Bhindipalaka, Bhindipālaka, Bhindi-palaka: 3 definitions

Introduction:

Bhindipalaka means something in Buddhism, Pali, Hinduism, Sanskrit. If you want to know the exact meaning, history, etymology or English translation of this term then check out the descriptions on this page. Add your comment or reference to a book if you want to contribute to this summary article.

In Buddhism

Tibetan Buddhism (Vajrayana or tantric Buddhism)

Source: academia.edu: The Structure and Meanings of the Heruka Maṇḍala

Bhindipālaka (भिन्दिपालक) refers to a “short javelin” and represents one of the items held in the right hand of Heruka: one of the main deities of the Herukamaṇḍala described in the 10th century Ḍākārṇava chapter 15. Heruka is positioned in the Lotus (padma) at the center; He is the origin of all heroes; He has 17 faces (with three eyes on each) and 76 arms [holding, for example, bhindipālaka]; He is half black and half green in color; He is dancing on a flaming sun placed on Bhairava and Kālarātrī.

Tibetan Buddhism book cover
context information

Tibetan Buddhism includes schools such as Nyingma, Kadampa, Kagyu and Gelug. Their primary canon of literature is divided in two broad categories: The Kangyur, which consists of Buddha’s words, and the Tengyur, which includes commentaries from various sources. Esotericism and tantra techniques (vajrayāna) are collected indepently.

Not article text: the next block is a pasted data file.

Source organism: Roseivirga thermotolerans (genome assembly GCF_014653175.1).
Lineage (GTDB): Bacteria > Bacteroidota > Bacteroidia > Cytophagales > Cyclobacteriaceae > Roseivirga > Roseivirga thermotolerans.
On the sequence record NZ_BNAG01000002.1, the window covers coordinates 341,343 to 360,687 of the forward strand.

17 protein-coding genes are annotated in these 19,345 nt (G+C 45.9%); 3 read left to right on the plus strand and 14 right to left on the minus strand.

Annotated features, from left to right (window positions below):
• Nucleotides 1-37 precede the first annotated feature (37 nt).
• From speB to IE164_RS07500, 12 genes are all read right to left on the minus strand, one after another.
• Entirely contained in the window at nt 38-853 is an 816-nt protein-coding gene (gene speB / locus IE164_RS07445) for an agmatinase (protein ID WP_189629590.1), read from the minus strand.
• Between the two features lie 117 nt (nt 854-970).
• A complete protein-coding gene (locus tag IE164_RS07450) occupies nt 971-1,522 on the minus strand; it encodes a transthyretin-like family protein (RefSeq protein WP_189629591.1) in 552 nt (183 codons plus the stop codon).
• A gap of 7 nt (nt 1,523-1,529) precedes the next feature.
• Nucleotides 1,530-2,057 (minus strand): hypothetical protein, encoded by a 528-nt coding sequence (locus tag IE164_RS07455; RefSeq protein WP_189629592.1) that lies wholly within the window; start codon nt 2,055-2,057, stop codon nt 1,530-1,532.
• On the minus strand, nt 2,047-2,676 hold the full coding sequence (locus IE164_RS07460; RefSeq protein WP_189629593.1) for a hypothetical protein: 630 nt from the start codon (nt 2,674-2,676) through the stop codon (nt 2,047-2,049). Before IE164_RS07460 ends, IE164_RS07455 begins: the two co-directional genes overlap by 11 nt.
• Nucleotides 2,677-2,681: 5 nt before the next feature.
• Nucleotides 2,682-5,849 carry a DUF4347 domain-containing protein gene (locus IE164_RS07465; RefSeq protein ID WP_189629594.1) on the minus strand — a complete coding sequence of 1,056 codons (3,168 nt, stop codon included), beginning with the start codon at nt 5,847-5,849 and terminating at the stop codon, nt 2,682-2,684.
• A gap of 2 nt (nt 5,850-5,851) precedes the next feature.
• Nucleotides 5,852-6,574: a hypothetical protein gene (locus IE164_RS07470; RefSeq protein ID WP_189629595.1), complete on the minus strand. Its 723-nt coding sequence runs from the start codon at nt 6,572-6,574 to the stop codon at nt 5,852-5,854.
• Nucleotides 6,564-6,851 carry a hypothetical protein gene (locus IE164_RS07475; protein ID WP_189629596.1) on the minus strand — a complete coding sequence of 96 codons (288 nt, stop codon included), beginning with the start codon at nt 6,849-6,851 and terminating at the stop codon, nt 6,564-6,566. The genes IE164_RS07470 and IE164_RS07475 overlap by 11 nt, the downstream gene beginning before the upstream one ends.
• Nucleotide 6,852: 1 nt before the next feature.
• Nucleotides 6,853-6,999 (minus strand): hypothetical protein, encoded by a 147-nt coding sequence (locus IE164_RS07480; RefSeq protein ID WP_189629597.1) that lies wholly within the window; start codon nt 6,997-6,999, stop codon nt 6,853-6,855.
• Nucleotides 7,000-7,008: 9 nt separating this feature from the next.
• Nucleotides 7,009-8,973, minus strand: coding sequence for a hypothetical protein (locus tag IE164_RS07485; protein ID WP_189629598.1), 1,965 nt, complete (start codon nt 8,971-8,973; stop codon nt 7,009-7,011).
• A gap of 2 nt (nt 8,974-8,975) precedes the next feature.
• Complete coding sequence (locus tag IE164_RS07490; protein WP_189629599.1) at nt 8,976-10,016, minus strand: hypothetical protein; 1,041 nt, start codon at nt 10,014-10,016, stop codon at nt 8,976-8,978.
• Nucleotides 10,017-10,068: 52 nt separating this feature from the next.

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Languages of India and abroad

Sanskrit dictionary

[«previous next»] — Bhindipalaka in Sanskrit glossary
Source: Cologne Digital Sanskrit Dictionaries: Cappeller Sanskrit-English Dictionary

Bhindipālaka (भिन्दिपालक).—[masculine] a kind of spear.

Source: Cologne Digital Sanskrit Dictionaries: Monier-Williams Sanskrit-English Dictionary

Bhindipālaka (भिन्दिपालक):—m. a short javelin or arrow thrown from the hand or shot through a tube (others ‘a stone fastened to a string’ or ‘a kind of sling for throwing stones’), [Mahābhārata; Rāmāyaṇa etc.] ([varia lectio] bhindapāla, BiRqimAlA, bhindomāla, bhindimāla or laka, bhindumāla).

context information

Sanskrit, also spelled संस्कृतम् (saṃskṛtam), is an ancient language of India commonly seen as the grandmother of the Indo-European language family (even English!). Closely allied with Prakrit and Pali, Sanskrit is more exhaustive in both grammar and terms and has the most extensive collection of literature in the world, greatly surpassing its sister-languages Greek and Latin.

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